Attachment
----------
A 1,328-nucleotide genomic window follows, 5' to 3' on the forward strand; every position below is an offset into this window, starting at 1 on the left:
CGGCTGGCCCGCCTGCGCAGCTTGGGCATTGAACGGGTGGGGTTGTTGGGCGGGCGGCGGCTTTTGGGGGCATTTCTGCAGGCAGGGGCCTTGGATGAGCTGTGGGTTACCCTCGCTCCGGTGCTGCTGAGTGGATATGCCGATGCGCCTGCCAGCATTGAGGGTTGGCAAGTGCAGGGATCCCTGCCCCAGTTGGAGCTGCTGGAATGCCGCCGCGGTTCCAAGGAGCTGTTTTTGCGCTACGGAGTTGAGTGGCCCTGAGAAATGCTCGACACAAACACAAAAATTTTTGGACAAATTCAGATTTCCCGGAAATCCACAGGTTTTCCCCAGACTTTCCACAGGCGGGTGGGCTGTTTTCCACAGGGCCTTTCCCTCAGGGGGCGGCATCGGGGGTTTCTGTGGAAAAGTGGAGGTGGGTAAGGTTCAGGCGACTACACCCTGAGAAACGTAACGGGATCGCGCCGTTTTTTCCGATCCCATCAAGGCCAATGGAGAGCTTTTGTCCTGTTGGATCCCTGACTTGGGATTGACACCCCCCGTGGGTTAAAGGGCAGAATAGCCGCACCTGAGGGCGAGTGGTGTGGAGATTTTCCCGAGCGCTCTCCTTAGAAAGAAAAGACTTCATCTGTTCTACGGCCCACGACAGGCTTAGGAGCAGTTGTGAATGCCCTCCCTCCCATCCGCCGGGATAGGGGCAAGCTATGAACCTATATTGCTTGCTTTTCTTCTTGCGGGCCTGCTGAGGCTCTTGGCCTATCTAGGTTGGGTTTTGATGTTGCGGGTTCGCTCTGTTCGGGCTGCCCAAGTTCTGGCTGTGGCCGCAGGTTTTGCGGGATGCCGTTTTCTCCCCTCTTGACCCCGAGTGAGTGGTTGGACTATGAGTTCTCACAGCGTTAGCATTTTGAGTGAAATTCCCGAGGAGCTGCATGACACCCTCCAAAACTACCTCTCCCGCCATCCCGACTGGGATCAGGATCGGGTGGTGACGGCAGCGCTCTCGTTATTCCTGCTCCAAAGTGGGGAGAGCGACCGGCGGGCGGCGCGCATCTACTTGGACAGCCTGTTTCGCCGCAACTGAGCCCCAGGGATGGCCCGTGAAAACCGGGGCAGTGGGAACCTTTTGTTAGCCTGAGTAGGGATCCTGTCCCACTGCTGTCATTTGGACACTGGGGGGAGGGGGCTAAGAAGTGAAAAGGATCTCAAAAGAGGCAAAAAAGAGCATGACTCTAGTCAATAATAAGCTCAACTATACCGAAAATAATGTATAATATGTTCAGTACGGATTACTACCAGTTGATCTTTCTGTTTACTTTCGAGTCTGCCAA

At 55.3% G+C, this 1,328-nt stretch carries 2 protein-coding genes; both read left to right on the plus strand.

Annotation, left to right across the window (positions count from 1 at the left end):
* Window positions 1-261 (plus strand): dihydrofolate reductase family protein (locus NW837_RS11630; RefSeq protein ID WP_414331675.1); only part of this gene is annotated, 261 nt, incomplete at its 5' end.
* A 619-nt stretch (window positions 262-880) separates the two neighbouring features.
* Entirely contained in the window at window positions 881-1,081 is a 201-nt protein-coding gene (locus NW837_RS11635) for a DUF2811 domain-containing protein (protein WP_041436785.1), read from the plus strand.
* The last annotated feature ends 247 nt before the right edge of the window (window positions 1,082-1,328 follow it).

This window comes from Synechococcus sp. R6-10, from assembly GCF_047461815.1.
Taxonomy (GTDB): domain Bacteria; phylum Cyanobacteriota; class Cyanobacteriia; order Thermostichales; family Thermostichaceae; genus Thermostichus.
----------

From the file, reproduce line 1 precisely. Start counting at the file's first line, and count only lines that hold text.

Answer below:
A 1,328-nucleotide genomic window follows, 5' to 3' on the forward strand; every position below is an offset into this window, starting at 1 on the left: